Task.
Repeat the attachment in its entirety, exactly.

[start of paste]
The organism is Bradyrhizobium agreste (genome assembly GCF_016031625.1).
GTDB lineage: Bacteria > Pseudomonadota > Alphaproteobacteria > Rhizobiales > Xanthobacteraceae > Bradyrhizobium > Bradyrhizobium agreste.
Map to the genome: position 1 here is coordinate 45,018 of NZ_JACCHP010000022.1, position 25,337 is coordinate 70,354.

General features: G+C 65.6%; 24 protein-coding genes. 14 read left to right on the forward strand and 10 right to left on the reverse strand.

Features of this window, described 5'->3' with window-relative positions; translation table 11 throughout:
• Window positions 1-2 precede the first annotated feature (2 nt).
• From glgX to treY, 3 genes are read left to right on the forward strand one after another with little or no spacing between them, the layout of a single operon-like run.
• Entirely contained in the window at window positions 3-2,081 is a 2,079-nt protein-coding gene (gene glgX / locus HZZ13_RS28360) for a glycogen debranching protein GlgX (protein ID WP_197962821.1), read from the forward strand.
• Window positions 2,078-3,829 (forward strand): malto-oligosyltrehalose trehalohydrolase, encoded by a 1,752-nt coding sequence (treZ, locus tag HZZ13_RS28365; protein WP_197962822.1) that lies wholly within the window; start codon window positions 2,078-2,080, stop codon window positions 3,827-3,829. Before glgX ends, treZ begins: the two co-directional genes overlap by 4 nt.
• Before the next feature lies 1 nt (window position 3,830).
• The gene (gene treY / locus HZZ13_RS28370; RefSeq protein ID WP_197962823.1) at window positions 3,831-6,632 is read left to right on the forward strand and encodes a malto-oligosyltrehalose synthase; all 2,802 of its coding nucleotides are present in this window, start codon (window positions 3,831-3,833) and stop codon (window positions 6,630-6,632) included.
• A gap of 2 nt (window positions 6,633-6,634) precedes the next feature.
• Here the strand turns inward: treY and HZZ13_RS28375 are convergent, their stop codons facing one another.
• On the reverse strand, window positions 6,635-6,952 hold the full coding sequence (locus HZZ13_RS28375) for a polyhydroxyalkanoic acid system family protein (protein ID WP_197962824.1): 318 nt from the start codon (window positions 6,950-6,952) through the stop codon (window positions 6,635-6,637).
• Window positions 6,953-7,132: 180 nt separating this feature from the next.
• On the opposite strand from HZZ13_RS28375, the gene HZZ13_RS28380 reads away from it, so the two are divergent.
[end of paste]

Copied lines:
The organism is Bradyrhizobium agreste (genome assembly GCF_016031625.1).
GTDB lineage: Bacteria > Pseudomonadota > Alphaproteobacteria > Rhizobiales > Xanthobacteraceae > Bradyrhizobium > Bradyrhizobium agreste.
Map to the genome: position 1 here is coordinate 45,018 of NZ_JACCHP010000022.1, position 25,337 is coordinate 70,354.

General features: G+C 65.6%; 24 protein-coding genes. 14 read left to right on the forward strand and 10 right to left on the reverse strand.

Features of this window, described 5'->3' with window-relative positions; translation table 11 throughout:
• Window positions 1-2 precede the first annotated feature (2 nt).
• From glgX to treY, 3 genes are read left to right on the forward strand one after another with little or no spacing between them, the layout of a single operon-like run.
• Entirely contained in the window at window positions 3-2,081 is a 2,079-nt protein-coding gene (gene glgX / locus HZZ13_RS28360) for a glycogen debranching protein GlgX (protein ID WP_197962821.1), read from the forward strand.
• Window positions 2,078-3,829 (forward strand): malto-oligosyltrehalose trehalohydrolase, encoded by a 1,752-nt coding sequence (treZ, locus tag HZZ13_RS28365; protein WP_197962822.1) that lies wholly within the window; start codon window positions 2,078-2,080, stop codon window positions 3,827-3,829. Before glgX ends, treZ begins: the two co-directional genes overlap by 4 nt.
• Before the next feature lies 1 nt (window position 3,830).
• The gene (gene treY / locus HZZ13_RS28370; RefSeq protein ID WP_197962823.1) at window positions 3,831-6,632 is read left to right on the forward strand and encodes a malto-oligosyltrehalose synthase; all 2,802 of its coding nucleotides are present in this window, start codon (window positions 3,831-3,833) and stop codon (window positions 6,630-6,632) included.
• A gap of 2 nt (window positions 6,633-6,634) precedes the next feature.
• Here the strand turns inward: treY and HZZ13_RS28375 are convergent, their stop codons facing one another.
• On the reverse strand, window positions 6,635-6,952 hold the full coding sequence (locus HZZ13_RS28375) for a polyhydroxyalkanoic acid system family protein (protein ID WP_197962824.1): 318 nt from the start codon (window positions 6,950-6,952) through the stop codon (window positions 6,635-6,637).
• Window positions 6,953-7,132: 180 nt separating this feature from the next.
• On the opposite strand from HZZ13_RS28375, the gene HZZ13_RS28380 reads away from it, so the two are divergent.